10 Tips To Negotiate Business Deals Effectively (From A Master Negotiator)

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The art of negotiating is (or should be) a core leadership trait.

But just like many leaders, I was never a fan of it — until I met Dr. Victoria Medvec.

I was an okay negotiator. I would go into negotiations and usually got what I needed. But I also often left the room wondering if I could have gotten a better deal.

Since applying Victoria’s framework, my ability to negotiate the best deals for my business has been cranked up to a 100!

I met Victoria years ago at a YPO seminar and was immediately blown away by just how knowledgeable she is about effective negotiations. She really understand the psychology behind negotiating (along with a solid highly applicable framework).

And in this article, I want to share the 10 key components I've learned from her about negotiation effectively in your business. 

What The Effective Negotiation Looks Like

First, a disclaimer. There's a lot of "tactics" out there that you can use to win in a negotiation.

But that only makes the other side feel as if they “lost” — and if you’re trying to build a long-term relationship with a client, this is never the way to go.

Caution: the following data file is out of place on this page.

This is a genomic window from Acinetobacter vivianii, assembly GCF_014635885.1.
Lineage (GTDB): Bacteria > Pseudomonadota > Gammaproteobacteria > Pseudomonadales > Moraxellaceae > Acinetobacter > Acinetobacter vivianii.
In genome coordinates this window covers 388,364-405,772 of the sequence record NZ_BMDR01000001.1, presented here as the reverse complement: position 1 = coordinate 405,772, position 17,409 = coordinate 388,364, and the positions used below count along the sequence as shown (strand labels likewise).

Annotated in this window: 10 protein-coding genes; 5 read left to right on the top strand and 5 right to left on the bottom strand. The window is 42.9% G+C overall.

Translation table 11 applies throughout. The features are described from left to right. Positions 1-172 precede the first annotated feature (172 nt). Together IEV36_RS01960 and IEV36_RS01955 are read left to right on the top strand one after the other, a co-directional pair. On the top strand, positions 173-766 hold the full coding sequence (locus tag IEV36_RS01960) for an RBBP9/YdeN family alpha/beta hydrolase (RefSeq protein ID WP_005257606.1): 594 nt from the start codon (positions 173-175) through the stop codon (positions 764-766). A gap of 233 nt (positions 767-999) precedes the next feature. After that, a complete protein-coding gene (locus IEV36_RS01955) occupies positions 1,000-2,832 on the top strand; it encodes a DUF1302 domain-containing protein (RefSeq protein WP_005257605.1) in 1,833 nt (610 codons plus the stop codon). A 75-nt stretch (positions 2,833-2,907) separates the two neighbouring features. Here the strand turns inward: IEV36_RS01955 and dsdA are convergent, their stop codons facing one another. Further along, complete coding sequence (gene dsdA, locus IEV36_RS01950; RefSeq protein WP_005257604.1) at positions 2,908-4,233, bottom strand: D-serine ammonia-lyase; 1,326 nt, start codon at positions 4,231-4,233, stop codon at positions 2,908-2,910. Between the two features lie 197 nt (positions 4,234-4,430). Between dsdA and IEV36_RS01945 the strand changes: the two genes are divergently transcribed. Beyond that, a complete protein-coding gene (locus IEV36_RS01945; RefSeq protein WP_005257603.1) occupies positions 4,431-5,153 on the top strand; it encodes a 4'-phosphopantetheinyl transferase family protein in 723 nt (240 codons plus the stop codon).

With her High Stakes Negotiations methodology, Victoria creates a space so both parties can walk away feeling satisfied with the deal. This is the best way to get an agreement. A true win-win.

She once shared one tip in her seminar that helped me double my  sales: Always negotiate (or send proposals) in real-time aka in person, or by phone. Never through email or delayed-time.

It's those kind of results that make Victoria a master negotiator and negotiations strategist. 

Here are the 10 key components from Victoria's methodology that we’ll expand on in this article:

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10 Key Components To Negotiation Business Deals

1. Preparation Is Key

I would say that this is the most important step in negotiating. I would never step into a negotiation without prepping!

Proper preparation gives you the power in any situation.

There are three things any potential negotiator needs to prepare:

  1. You have to make sure you have multiple issues on the table.
  2. You must have a script.
  3. You must understand your goals, BATNA and the reservation point as well as theirs

2. Establish An Ambitious Goal

When it comes to establishing goals, I have learned that those that establish more ambitious goals come out winners — in every situation!

So fight the temptation to establish “reasonable” goals and shoot for the moon.

By doing so you create room to maneuver. And if you have to make adjustments you’ll give a perceived win to the other side when in reality, you’re the winner.


3. Improve Your BATNA (Best Alternative To Negotiated Agreement)